FIG. 5 shows a startup sequence of the magnetic disk device. As shown in FIGS. 6( a) and (b), description is given of a startup sequence in the case where a typical sensorless 3-phase, 12-pole, 9-throttle DC motor is stationary-rotated at 7200 rpm. The 3-phase motor coil is referred to as a U-phase, a V-phase, and a W-phase. In this example, differences in the number of poles and the number of slots, and the rated rpm are not related to embodiments of the present invention.

If the magnetic disk device 10 is powered on, the spindle motor startup routine is started. The startup routine includes a startup control mode and a rotation control mode. In the startup control mode, the spindle motor 30 that is at rest starts rotating in the correct rotation direction, and the rpm is increased up to a predetermined value. If a fixed condition is satisfied, the mode is switched to a rotation control mode to keep the rated rpm under the control.

More specifically, in the startup control mode, first, a current is supplied to two (for example, U phase and V phase) out of three phases (U phase, V phase, and W phase) in the state that the spindle motor 30 is at rest, and induced voltage generated in the remaining one coil (in this case, W phase) is detected to detect a rotor position (S501) Next, the order in which a current is supplied to each phase is selected in accordance with the detected rest state (positional relation between the rotor and the stator) so as to start in the correct rotational direction to supply the drive current (S502)

Further, when the startup routine is started, the MPU 101 can receive a power supply voltage value (Vcc) and ambient temperature from the AD converter 105.

Even after the spindle motor 30 starts rotating, the rotor position can be similarly detected, so a pulse can be output at a predetermined position. The pulse and a timer are referenced to grasp the rpm of the spindle motor 30. In the startup control mode, the rotation is accelerated up to 7200 rpm, and the pulse is synchronized to a predetermined frequency under control (PLL lock) if the rpm exceeds 2880 rpm (S503) and the frequency is successively changed up to 7200 rpm (120 Hz) (PLL acceleration) (S504). If the state that the rpm is 7200 rpm−1% is continuously kept in a period corresponding to three rotations, the startup control mode is switched to a rotation control mode (S505)

In the rotation control mode, the feedback control based on PI control is performed to control the rpm to be kept at 7200 rpm±0.1% (S506). The state that the rpm is 7200 rpm±0.1% is kept in a period corresponding 8 rotations, the rotation of the spindle motor 30 is determined stabilized (S507), and the HSA 50 is loaded to the rotating magnetic disk 11 (S508)

If the HSA 50 is loaded, the magnetic disk device 10 reads a reserved area on the magnetic disk where necessary system information is written (S509). If the data can be successfully read, and necessary preparation is completed, the magnetic disk device 10 can send READY to the host 150.

When the HSA 50 is loaded, a stationary air flow in the disk enclosure 20 generated by the magnetic disk 11 rotating at 7200 rpm in the unloaded state is abruptly disturbed to thereby abruptly increase a rotational load on the spindle motor 30. After loading, the stationarization is performed with the rotational load increased by an amount corresponding to silhouette of the HSA 50 that is reflected on the rotating magnetic disk 11. A stationary load due to the loaded HSA 50 is 30% larger than a load with the HSA unloaded.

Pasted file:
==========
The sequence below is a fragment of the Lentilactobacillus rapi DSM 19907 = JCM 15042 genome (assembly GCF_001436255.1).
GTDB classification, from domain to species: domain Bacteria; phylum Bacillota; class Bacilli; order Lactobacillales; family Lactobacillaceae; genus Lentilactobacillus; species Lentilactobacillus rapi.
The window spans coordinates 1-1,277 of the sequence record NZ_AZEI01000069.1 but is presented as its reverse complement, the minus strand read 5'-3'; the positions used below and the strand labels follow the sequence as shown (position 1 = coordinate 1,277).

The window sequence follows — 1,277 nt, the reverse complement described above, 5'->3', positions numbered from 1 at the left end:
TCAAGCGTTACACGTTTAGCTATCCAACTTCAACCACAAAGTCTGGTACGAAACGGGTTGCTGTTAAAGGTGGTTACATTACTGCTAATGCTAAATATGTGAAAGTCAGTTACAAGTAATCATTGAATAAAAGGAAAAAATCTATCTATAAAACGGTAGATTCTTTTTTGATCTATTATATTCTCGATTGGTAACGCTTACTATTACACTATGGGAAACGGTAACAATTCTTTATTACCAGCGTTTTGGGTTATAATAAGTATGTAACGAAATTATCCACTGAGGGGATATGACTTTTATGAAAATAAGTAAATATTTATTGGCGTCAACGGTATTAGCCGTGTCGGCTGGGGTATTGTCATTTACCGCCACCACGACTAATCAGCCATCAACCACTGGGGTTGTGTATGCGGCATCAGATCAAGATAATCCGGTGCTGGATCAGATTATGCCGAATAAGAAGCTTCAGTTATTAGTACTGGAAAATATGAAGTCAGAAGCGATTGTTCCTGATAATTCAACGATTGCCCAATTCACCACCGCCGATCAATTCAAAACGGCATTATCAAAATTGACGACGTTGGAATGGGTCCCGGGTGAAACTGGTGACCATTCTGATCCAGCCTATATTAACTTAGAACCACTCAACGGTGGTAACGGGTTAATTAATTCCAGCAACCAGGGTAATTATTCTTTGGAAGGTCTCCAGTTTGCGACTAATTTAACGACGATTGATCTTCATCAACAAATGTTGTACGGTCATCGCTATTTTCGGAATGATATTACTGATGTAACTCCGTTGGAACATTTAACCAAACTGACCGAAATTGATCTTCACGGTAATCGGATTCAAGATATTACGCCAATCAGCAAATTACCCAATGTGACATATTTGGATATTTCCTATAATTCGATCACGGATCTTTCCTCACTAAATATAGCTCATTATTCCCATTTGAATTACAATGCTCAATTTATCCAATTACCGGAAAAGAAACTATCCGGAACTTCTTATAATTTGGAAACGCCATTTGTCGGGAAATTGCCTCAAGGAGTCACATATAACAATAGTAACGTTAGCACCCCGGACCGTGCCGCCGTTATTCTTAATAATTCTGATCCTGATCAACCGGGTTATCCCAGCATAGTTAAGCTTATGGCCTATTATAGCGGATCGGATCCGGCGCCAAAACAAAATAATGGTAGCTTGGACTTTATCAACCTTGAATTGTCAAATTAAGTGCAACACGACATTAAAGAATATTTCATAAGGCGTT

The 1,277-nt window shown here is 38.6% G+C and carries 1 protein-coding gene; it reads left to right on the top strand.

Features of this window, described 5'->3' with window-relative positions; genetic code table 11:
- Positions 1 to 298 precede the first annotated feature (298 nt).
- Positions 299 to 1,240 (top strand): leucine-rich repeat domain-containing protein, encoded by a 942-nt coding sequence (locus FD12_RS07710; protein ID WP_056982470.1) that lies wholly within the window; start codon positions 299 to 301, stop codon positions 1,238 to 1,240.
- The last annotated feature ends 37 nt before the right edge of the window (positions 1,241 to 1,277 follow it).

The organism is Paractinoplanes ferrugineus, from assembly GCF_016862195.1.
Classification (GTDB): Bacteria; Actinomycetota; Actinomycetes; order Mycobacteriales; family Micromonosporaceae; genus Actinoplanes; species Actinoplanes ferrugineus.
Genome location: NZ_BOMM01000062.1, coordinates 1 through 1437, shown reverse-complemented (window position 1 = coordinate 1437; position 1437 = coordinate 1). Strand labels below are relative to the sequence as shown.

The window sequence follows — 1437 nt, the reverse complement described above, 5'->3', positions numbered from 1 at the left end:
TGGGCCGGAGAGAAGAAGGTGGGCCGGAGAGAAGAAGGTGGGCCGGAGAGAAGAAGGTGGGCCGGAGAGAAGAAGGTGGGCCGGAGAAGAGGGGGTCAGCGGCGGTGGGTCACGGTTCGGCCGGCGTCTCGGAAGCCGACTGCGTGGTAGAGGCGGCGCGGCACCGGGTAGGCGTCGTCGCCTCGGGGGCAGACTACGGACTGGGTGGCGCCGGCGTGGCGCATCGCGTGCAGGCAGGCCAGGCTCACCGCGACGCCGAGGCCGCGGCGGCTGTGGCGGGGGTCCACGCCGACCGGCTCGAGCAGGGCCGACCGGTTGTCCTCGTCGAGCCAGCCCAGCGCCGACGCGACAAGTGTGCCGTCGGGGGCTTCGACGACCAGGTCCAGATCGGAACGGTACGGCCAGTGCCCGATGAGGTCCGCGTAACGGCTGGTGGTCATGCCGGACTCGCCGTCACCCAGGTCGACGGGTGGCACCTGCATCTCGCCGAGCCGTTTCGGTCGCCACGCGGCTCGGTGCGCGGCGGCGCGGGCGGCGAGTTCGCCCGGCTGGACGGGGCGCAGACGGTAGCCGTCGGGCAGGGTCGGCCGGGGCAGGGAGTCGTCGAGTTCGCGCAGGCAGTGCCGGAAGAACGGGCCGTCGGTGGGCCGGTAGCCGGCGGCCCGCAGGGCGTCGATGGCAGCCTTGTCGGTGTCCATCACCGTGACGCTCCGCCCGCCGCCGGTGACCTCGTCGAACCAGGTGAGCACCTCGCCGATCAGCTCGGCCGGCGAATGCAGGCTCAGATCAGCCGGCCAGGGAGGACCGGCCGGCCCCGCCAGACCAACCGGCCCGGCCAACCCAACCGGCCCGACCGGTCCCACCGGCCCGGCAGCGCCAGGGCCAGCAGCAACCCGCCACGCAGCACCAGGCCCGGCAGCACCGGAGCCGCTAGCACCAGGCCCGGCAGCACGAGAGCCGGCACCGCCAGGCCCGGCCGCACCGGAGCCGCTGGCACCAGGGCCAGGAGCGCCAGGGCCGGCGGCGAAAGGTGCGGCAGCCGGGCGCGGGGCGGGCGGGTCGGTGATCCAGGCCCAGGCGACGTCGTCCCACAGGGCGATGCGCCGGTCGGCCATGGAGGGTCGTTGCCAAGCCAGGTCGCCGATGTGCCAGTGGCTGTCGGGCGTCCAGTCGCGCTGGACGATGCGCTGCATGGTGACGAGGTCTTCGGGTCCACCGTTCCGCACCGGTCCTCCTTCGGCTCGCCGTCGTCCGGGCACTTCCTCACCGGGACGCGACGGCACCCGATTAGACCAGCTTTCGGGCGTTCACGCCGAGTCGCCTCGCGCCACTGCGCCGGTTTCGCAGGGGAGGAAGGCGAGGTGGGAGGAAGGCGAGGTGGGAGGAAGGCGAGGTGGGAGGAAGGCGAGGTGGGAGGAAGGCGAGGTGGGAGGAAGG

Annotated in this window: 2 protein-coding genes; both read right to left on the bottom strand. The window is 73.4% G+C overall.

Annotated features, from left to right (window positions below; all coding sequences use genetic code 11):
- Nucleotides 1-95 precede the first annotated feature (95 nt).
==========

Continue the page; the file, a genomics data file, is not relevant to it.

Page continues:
Even upon loading the HSA 50, the rpm of the spindle motor 30 is controlled to be kept at 7200 rpm±0.1%. Accordingly, the spindle motor driving system, that is, the SPM driver 111 needs to have a margin enough to deal with a temporary increase upon loading and an increase in stationary load after loading.

FIG. 7 shows a relation between the ambient temperature and the viscosity of the lubrication fluid used in the fluid dynamic bearing. The vertical axis of the graph represents the viscosity of the lubrication fluid, and the horizontal axis represents the ambient temperature. The viscosity is standardized based on the ambient temperature of 20° C. In general, the viscosity of the lubrication fluid abruptly increases when the temperature lowers. That is, the magnetic disk device 10 is powered on after left for a long period under low-temperature conditions (for example, 0° C.), and the viscosity of the lubrication fluid in the spindle motor 30 is 2.5 times as high as the viscosity under ambient temperature (for example, 20° C.). Therefore, a rotational load of the spindle motor 30 is increased by an amount corresponding to an increase in viscosity of the lubrication fluid.

However, the motor coil generates heat as the spindle motor 30 is started and rotated, so the lubrication fluid is rapidly warmed and its viscosity is rapidly lowered. That is, the rotational load of the spindle motor 30 is rapidly decreased. If the rotation state is continued even for several seconds, the viscosity of the lubrication fluid is about 1.5 times or less as high as that under ambient-temperature conditions.

When the spindle motor 30 is rotated, a back electromotive force corresponding to a torque constant and rpm of the spindle motor is generated. For example, if a spindle motor with the torque constant of 7.9 Nm/A is rotated at 7200 rpm, a back electromotive force of 6 V is generated. Thus, provided that a supply voltage of the spindle motor driving system is 12 V, the coil resistance of the spindle motor is 2.4 ohms, a sensor resistance is 0.1 ohms, and a circuit resistance is 1.5 ohms, 1.5 A of current can substantially flow through the spindle motor. In this example, if a supply voltage is 10.8 V (−10% of the rated voltage of 12 V), a flowable current amount is reduced to the 1.23 A.